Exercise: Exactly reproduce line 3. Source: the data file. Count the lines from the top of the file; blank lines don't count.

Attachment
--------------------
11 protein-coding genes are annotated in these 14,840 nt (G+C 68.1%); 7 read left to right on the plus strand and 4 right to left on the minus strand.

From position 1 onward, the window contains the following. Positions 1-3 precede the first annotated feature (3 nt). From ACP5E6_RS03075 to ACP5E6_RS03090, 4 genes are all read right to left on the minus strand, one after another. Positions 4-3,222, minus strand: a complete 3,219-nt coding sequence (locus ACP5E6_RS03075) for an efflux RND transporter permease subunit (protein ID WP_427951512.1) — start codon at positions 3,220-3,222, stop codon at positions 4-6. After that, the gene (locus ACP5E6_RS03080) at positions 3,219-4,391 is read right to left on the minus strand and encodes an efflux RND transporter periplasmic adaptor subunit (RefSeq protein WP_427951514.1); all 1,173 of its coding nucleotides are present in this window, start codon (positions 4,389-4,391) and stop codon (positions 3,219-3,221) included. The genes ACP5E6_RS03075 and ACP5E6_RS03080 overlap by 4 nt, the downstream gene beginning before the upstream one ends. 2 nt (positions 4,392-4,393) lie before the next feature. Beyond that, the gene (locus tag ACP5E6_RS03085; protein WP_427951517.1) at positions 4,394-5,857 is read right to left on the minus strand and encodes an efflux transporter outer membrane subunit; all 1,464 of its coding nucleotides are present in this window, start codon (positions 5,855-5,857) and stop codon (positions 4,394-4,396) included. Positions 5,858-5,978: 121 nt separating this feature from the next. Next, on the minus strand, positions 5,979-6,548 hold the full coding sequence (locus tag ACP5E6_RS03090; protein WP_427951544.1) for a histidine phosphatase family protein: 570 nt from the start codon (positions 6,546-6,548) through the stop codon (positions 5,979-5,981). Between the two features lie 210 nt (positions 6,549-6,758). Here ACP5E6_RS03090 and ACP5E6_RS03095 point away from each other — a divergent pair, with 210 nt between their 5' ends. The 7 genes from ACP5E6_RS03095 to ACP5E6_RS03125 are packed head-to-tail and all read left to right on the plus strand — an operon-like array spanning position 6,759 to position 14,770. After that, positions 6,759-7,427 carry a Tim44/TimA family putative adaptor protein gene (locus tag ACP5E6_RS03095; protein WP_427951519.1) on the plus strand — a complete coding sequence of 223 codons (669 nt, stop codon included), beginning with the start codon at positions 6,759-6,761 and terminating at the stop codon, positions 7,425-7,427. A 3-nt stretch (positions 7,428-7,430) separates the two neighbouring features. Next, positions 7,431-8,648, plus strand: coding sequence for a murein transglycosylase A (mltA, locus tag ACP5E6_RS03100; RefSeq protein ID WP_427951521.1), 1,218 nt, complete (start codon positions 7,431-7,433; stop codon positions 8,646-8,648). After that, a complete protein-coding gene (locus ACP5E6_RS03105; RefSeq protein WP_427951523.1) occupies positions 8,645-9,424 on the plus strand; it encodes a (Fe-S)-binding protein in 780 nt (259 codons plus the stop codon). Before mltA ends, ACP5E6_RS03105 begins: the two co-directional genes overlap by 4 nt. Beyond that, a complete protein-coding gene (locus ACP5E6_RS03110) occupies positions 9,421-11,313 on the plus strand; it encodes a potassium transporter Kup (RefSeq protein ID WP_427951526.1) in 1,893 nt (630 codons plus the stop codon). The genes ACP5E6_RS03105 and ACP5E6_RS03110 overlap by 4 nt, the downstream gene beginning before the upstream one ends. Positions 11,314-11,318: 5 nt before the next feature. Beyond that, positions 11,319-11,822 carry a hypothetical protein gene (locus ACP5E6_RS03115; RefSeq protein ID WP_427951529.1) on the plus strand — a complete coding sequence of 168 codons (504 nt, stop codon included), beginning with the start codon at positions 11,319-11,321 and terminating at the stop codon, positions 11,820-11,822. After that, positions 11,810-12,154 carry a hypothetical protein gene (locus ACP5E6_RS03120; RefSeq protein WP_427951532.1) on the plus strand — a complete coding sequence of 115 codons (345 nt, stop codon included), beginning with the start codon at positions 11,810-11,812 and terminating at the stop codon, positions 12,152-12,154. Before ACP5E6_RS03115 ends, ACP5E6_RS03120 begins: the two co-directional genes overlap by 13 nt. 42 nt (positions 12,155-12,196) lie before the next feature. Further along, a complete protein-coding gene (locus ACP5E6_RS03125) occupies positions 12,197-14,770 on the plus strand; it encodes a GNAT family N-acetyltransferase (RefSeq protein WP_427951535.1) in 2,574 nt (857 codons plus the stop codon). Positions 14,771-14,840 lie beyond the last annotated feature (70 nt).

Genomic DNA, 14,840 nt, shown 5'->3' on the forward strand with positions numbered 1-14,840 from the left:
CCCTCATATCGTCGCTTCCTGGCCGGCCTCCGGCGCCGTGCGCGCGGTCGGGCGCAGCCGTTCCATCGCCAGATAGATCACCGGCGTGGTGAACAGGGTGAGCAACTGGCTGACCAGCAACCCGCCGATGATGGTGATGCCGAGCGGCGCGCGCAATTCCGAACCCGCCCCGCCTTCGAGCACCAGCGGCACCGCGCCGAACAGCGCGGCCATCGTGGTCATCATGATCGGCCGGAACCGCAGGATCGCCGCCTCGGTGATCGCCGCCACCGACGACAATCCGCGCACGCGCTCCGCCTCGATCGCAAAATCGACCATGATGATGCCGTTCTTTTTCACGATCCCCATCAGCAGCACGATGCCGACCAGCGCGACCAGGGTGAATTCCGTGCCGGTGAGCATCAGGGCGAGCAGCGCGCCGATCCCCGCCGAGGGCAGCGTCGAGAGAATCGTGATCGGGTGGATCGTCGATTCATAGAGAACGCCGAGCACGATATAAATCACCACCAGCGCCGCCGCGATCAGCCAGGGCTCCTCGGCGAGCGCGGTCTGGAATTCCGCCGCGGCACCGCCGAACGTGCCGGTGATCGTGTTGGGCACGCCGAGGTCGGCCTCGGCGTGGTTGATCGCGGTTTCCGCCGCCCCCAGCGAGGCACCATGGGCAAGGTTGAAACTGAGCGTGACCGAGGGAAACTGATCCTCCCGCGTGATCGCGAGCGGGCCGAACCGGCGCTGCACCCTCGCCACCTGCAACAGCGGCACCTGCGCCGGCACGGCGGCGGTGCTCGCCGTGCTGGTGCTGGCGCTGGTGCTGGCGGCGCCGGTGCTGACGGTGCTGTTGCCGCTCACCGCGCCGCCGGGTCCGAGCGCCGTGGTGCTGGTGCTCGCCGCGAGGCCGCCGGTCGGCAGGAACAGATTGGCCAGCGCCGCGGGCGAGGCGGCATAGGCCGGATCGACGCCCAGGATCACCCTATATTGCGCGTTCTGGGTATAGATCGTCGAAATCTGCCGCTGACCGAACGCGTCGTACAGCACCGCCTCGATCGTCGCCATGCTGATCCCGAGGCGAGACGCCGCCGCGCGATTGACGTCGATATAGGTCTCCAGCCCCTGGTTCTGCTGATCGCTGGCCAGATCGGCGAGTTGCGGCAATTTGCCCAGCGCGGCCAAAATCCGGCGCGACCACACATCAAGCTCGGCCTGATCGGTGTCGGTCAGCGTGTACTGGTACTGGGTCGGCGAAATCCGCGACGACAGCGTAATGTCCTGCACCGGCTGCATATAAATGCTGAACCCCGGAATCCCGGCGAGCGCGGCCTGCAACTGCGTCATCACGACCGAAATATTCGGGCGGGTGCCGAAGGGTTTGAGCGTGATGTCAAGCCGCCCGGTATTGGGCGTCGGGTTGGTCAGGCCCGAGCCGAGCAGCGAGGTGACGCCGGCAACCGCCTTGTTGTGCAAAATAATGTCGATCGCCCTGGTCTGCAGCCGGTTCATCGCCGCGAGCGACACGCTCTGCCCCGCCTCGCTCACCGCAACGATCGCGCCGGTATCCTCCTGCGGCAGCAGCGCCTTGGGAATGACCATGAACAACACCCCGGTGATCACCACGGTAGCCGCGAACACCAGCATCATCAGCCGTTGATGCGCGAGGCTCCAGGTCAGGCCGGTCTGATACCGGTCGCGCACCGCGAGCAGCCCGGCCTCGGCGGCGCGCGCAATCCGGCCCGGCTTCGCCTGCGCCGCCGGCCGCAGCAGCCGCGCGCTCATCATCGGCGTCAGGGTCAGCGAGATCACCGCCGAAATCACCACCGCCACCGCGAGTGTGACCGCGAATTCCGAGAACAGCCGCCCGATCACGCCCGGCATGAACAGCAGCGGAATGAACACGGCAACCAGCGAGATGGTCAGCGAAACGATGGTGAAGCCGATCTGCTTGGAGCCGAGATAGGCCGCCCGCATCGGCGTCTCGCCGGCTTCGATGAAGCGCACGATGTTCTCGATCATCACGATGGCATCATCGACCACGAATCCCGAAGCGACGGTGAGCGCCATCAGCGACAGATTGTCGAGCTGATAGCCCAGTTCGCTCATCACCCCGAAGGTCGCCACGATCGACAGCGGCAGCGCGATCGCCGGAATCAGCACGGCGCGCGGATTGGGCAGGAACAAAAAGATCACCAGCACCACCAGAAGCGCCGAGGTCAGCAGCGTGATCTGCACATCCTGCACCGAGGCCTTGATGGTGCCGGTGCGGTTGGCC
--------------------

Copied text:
Genomic DNA, 14,840 nt, shown 5'->3' on the forward strand with positions numbered 1-14,840 from the left: